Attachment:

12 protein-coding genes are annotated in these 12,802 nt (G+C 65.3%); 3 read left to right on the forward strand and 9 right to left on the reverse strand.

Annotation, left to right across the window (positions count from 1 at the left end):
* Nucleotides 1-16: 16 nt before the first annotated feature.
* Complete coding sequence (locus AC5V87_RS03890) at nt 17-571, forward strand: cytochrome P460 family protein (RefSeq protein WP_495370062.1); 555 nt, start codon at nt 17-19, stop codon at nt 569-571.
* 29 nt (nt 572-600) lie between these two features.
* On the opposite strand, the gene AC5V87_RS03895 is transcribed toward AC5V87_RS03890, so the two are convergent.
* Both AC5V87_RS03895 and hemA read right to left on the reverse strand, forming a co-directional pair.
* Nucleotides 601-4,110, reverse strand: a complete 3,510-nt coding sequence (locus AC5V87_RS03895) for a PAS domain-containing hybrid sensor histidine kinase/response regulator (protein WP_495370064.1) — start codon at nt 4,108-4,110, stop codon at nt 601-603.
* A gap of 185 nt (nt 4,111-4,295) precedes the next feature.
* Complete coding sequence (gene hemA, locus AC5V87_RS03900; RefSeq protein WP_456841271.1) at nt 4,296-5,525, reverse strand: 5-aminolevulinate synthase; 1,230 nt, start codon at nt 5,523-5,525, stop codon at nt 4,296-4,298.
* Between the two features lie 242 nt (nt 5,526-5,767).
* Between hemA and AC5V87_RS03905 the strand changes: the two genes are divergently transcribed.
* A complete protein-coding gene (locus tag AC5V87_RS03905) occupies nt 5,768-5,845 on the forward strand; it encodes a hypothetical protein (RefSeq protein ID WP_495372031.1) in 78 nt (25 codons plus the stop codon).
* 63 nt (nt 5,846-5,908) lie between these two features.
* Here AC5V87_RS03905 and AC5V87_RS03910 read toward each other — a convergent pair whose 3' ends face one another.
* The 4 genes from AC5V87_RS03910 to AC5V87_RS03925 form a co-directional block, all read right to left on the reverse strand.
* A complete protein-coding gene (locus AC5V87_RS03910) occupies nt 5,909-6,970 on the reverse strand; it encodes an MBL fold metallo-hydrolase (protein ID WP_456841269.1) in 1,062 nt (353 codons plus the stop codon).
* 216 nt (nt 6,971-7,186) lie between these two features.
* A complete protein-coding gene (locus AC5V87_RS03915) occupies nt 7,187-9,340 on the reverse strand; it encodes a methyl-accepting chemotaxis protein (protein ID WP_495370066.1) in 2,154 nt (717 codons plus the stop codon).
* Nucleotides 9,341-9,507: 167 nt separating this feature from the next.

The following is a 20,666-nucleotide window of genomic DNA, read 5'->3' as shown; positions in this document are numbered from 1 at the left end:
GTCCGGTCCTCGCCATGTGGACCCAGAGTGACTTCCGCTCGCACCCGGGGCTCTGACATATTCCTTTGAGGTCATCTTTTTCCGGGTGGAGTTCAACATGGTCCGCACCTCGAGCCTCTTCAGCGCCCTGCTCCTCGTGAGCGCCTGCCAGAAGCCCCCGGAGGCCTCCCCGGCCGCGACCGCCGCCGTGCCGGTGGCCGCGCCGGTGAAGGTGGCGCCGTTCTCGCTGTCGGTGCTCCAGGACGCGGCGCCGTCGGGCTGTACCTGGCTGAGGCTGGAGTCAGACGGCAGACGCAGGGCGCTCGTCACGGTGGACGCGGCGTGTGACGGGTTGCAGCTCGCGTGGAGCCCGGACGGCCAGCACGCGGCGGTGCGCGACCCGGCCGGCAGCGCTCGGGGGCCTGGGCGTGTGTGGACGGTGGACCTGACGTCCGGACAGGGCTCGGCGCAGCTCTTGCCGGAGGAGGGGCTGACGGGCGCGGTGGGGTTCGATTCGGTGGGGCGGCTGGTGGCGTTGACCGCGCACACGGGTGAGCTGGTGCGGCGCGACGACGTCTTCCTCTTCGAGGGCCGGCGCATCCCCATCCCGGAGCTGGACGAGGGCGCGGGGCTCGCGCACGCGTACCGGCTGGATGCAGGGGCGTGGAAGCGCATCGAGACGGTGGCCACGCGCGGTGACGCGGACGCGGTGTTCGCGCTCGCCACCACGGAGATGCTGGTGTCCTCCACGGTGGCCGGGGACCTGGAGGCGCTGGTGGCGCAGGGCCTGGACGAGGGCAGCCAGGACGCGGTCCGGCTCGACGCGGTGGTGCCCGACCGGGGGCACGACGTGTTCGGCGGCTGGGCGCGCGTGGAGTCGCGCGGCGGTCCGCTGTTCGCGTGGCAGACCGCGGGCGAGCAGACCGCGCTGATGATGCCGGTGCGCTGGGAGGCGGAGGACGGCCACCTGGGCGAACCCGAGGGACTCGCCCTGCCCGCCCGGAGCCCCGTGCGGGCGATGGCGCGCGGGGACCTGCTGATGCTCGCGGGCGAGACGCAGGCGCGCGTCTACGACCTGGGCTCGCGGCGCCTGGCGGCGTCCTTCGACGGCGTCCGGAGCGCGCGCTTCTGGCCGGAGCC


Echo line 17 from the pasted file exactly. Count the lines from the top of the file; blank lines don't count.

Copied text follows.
* A complete protein-coding gene (locus AC5V87_RS03910) occupies nt 5,909-6,970 on the reverse strand; it encodes an MBL fold metallo-hydrolase (protein ID WP_456841269.1) in 1,062 nt (353 codons plus the stop codon).